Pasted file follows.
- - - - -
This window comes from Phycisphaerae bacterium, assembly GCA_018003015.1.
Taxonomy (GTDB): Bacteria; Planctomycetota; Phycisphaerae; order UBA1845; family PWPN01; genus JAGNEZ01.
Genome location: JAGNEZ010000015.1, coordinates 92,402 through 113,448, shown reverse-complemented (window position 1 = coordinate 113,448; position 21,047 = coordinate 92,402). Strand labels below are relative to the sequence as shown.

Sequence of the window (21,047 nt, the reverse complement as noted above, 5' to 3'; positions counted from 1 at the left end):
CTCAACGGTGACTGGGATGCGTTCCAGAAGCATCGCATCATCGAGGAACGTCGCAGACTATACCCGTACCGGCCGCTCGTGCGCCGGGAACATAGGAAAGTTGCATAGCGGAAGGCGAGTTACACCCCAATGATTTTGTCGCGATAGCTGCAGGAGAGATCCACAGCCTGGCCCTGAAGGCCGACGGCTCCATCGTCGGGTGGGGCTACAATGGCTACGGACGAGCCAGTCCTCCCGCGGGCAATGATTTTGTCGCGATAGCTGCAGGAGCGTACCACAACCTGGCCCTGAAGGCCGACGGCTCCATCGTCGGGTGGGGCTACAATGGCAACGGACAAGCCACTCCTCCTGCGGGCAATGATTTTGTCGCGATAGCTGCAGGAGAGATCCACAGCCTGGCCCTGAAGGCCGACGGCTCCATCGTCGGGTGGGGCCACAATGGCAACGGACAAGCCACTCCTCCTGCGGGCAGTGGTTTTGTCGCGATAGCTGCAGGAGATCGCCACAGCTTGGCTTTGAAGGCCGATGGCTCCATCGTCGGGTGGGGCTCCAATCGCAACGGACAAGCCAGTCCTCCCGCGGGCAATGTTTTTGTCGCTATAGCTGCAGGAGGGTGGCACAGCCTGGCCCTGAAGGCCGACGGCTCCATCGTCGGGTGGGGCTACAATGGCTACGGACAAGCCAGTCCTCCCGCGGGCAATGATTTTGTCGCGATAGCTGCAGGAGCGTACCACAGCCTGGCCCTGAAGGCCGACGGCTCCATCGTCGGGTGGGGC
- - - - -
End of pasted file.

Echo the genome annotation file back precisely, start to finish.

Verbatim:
This window comes from Phycisphaerae bacterium, assembly GCA_018003015.1.
Taxonomy (GTDB): Bacteria; Planctomycetota; Phycisphaerae; order UBA1845; family PWPN01; genus JAGNEZ01.
Genome location: JAGNEZ010000015.1, coordinates 92,402 through 113,448, shown reverse-complemented (window position 1 = coordinate 113,448; position 21,047 = coordinate 92,402). Strand labels below are relative to the sequence as shown.

Sequence of the window (21,047 nt, the reverse complement as noted above, 5' to 3'; positions counted from 1 at the left end):
CTCAACGGTGACTGGGATGCGTTCCAGAAGCATCGCATCATCGAGGAACGTCGCAGACTATACCCGTACCGGCCGCTCGTGCGCCGGGAACATAGGAAAGTTGCATAGCGGAAGGCGAGTTACACCCCAATGATTTTGTCGCGATAGCTGCAGGAGAGATCCACAGCCTGGCCCTGAAGGCCGACGGCTCCATCGTCGGGTGGGGCTACAATGGCTACGGACGAGCCAGTCCTCCCGCGGGCAATGATTTTGTCGCGATAGCTGCAGGAGCGTACCACAACCTGGCCCTGAAGGCCGACGGCTCCATCGTCGGGTGGGGCTACAATGGCAACGGACAAGCCACTCCTCCTGCGGGCAATGATTTTGTCGCGATAGCTGCAGGAGAGATCCACAGCCTGGCCCTGAAGGCCGACGGCTCCATCGTCGGGTGGGGCCACAATGGCAACGGACAAGCCACTCCTCCTGCGGGCAGTGGTTTTGTCGCGATAGCTGCAGGAGATCGCCACAGCTTGGCTTTGAAGGCCGATGGCTCCATCGTCGGGTGGGGCTCCAATCGCAACGGACAAGCCAGTCCTCCCGCGGGCAATGTTTTTGTCGCTATAGCTGCAGGAGGGTGGCACAGCCTGGCCCTGAAGGCCGACGGCTCCATCGTCGGGTGGGGCTACAATGGCTACGGACAAGCCAGTCCTCCCGCGGGCAATGATTTTGTCGCGATAGCTGCAGGAGCGTACCACAGCCTGGCCCTGAAGGCCGACGGCTCCATCGTCGGGTGGGGC